Finally, we should desist from drawing any comparisons to Hitler (aside from the fact that it’s lazy and, at this juncture, historically inaccurate; Trump’s more your average tin-pot dictator wannabe): that cretin was able to convince (or intimidate) enough people to commit the atrocities he oversaw; yesterday proves, undeniably, that Trump will never have anything close to a mandate. Going forward, every subsequent utterance or scripted scene will alienate more folks…and that’s before his (that is, the GOP’s) policies begin actively harming and disenfranchising people who voted for him. We’re seeing how unpopular (and unqualified) he is today, and he’ll never be this popular, again. It’s a slow (or maybe not-so-slow) burn, effective immediately.

*This piece originally appeared in The Weeklings on 1/22/17.

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Sui generis on the rocks: Christopher Hitchens, Five Years On

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The best way to compliment a writer, as a reader, is to recommend their work to others. That I wholeheartedly do –and have done.

The best way to compliment a writer, as a writer, is to recognize, with neither regret nor resignation, that on your best day you will always stand in awe of what they achieved.

Reading and responding to The Hitch is ceaselessly inspiring and seldom less than exhilarating. More, it is an instigatory experience: it compels you to get involved more deeply with the world around and inside you. Reading any worthwhile writer is an act of celebration, a shared reaction to the act of creation. More, it is an exercise in how to write, read, think and live.

The best tribute I can offer to Hitch is that even when he infuriated me (something he did often when he wrote about politics after 9/11), he excited me. I’ve never read a writer who thrilled me as consistently and thoroughly as Hitchens did. He is one of the very few writers who could write about virtually anything and I’d want to read his take. Even, or perhaps especially, when I disagreed with him I came away a more informed and better equipped. In this sense, Hitchens –who at different times could accurately be described as a Marxist, a contrarian, a reactionary and an iconoclast– provided lessons for how to engage intellectually and spiritually (yes, spiritually) with the world. And think about those four words (and there are many others I could use): how many public figures could conceivably, much less convincingly, be described thusly? If Hitchens had sold out, his ostensibly contradictory stances might seem like a case of cognitive dissonance. In actuality, it was the evidence of his ongoing evolution, as a thinker, writer and human being. Evolution is never static, and Hitchens was always moving forward: ravenous, curious, ornery, insatiable. Above all, he burrowed into the world with the glee and intensity of a converted soul. His salvation was not religion; it was the simple and profound act of existing: I think, therefore I am.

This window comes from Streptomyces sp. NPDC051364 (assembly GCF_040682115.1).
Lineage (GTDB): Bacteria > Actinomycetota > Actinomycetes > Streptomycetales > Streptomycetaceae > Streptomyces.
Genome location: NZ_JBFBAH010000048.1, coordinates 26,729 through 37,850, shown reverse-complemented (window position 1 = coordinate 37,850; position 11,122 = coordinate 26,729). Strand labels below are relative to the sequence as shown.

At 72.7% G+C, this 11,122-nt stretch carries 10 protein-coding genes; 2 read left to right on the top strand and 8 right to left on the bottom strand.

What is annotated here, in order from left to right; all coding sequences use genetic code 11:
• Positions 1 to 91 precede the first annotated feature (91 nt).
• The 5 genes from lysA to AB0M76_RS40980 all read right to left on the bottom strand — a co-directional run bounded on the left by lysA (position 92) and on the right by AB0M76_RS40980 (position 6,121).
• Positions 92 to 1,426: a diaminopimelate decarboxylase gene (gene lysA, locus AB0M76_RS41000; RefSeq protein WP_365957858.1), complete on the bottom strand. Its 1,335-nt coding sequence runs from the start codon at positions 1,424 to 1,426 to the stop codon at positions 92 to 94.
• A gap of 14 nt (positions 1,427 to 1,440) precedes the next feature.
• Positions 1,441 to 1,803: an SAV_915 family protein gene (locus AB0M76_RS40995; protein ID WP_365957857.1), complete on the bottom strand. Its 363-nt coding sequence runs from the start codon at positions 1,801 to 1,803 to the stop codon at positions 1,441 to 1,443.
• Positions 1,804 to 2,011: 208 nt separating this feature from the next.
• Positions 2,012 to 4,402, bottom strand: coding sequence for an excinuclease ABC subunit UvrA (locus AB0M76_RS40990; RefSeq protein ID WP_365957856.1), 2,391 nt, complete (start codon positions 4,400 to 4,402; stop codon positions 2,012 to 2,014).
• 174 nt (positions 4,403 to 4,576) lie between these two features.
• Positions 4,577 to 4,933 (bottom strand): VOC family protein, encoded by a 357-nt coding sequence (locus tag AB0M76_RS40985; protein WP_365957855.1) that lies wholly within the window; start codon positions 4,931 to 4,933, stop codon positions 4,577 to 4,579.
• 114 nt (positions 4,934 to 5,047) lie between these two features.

Hitchens combined the range of Twain, the erudition of Mencken and the irreverence of Hunter S. Thompson. Of course he also had the political courage of Orwell, the acerbic wit of Cyril Connolly and the adroit literary acumen as his great friend Martin Amis. Of all the writers whose work I’ve worshipped, Hitchens was the most fully-formed summation of his influences; as a result of his monomaniacal addiction to knowledge, he produced an insight that is at once all-encompassing and wholly unique. At his best, Hitchens could remind you of any number of geniuses; at the same time, nobody else is like Hitchens. The Hitch is sui generis, on the rocks.